Orientation and structure of high tunnels at the New Mexico State University Sustainable Agriculture Science Center in Alcalde, NM. The long side of the structure runs east to west to maximize solar radiation interception during the winter months.

Citation: HortTechnology hortte 24, 1; 10.21273/HORTTECH.24.1.7

Plots were hand-seeded and manually weeded as needed. Within each tunnel, individual plots were 2 × 5 ft with an 8-inch buffer between plots. Within plots, three rows (north-south orientation) of each crop were planted 8 inches apart. Standard yield (fresh weight of marketable product) data were collected. The first harvest was attempted 28 d after planting (DAP) for lettuce and 40 DAP for spinach (recommended first harvest intervals), but varied by location. Subsequent harvests occurred every 3 weeks in Las Cruces and every 4 weeks in Alcalde. Both lettuce and spinach were grown as “cut and come again” rather than for heads.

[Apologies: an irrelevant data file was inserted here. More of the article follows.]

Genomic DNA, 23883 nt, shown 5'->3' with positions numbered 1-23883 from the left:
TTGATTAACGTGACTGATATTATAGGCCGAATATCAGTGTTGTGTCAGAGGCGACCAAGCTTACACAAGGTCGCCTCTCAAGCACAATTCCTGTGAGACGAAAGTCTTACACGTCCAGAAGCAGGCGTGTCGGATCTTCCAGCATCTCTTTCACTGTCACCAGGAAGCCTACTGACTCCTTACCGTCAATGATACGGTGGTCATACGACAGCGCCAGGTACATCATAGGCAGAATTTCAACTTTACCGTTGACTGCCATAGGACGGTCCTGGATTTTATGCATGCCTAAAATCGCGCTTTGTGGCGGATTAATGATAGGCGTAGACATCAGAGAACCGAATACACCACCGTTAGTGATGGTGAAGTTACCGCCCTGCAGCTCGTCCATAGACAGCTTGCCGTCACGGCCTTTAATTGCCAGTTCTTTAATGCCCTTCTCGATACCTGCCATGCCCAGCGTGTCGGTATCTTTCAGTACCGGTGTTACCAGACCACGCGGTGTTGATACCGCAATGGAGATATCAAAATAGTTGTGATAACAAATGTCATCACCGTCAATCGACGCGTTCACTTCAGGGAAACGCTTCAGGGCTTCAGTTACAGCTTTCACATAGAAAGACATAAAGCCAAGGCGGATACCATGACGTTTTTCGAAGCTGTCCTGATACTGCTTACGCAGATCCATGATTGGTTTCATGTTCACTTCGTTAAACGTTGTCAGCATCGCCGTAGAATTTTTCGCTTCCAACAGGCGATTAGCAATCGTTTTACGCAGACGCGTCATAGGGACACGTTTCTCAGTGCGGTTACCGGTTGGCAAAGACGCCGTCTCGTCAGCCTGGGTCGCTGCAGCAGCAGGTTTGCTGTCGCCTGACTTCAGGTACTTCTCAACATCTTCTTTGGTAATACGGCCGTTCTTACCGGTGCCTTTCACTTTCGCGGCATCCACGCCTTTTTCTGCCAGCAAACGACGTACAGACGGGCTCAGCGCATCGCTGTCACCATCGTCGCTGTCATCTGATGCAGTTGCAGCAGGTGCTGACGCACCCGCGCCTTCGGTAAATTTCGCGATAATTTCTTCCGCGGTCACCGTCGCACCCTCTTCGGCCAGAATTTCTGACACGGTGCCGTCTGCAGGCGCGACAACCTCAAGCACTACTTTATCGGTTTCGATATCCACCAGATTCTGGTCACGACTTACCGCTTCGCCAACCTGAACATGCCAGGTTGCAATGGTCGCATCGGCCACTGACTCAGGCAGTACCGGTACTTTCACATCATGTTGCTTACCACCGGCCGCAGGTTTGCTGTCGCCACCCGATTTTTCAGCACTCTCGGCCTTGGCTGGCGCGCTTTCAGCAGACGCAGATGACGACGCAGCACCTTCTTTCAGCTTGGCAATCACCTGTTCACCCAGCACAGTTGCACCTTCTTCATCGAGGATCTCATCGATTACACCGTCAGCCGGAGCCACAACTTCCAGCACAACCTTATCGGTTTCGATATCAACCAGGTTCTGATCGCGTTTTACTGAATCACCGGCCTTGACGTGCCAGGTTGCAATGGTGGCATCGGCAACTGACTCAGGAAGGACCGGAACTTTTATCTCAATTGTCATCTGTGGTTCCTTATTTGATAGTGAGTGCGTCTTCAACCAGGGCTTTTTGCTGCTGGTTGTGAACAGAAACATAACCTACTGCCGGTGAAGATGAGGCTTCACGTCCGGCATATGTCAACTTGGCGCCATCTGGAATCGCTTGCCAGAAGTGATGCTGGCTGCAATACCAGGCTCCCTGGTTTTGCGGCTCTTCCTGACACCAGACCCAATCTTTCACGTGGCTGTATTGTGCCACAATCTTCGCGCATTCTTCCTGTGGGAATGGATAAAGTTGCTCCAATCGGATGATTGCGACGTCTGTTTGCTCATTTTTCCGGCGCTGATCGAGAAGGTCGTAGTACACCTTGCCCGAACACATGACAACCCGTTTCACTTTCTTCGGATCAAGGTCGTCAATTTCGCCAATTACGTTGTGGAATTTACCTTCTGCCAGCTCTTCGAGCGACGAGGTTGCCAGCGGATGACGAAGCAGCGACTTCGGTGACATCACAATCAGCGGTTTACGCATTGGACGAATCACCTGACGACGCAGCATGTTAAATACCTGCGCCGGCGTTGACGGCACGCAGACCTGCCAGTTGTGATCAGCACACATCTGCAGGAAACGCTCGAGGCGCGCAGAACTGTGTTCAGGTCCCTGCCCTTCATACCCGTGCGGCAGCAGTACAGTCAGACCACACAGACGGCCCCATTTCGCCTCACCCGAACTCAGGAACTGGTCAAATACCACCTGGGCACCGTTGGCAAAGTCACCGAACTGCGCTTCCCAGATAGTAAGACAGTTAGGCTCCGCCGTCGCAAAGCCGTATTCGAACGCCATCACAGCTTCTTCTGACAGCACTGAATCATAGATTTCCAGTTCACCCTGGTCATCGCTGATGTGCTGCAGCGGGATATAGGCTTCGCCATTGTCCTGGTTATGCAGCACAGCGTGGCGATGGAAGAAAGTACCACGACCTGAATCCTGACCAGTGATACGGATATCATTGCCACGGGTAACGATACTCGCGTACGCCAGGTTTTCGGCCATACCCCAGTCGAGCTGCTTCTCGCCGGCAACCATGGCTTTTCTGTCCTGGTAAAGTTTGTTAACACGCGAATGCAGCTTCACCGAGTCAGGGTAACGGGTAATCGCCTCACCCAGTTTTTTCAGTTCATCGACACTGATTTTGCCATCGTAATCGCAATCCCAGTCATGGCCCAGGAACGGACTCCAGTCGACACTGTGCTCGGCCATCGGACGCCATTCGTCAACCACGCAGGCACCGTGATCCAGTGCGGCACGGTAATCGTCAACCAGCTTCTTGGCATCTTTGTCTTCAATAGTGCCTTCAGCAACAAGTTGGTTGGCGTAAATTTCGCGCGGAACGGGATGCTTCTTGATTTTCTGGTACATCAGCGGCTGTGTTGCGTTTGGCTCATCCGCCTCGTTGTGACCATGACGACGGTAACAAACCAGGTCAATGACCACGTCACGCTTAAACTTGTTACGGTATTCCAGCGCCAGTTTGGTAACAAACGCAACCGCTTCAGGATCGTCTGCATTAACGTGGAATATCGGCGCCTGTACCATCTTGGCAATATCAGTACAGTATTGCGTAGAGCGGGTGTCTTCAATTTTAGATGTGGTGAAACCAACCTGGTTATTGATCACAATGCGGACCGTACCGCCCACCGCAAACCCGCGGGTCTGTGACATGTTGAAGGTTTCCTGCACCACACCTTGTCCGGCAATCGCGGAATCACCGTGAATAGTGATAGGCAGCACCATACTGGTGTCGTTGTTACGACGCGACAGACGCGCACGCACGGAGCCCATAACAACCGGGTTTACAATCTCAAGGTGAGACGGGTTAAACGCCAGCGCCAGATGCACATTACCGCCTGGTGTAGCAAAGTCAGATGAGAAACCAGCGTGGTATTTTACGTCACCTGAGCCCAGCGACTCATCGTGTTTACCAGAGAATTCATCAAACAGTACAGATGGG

Fertilization and pest issues were managed using organic principles and amendments. Aphids (Aphis sp.) observed on spinach were treated using a premixed insecticidal organic soap (Safer Brand; Woodstream Corp. Lititz, PA) according to the manufacturer’s recommendations. At Alcalde, irrigation water was applied through a drip system in year 1 and a self-draining overhead sprinkler system in years 2 and 3 to avoid freezing of the lines observed in the first season. In Las Cruces, overhead sprinkling and hand watering were used to irrigate depending upon weather conditions. In both locations, soil was kept evenly moist at all times during the project. Because the overhead sprinkling system in Las Cruces led to soil salinity increases, irrigation using watering cans was needed to help leach the salts below the root zones and improve growing conditions. During the summer months, cowpea (Vigna unguiculata ‘Iron and Clay’) seeds were planted in the hoop houses at a rate of 100 lb/acre as a rotational cover crop. In Las Cruces, the cover crop and associated biomass were incorporated into the soil ≈1 month before planting lettuce and spinach. In Alcalde, cowpea was incorporated ≈3 weeks before the first planting date in 2010 and 7 weeks prior in 2011. Cowpea was expected to deliver ≈100–120 lb/acre (Wang and Nolte, 2010).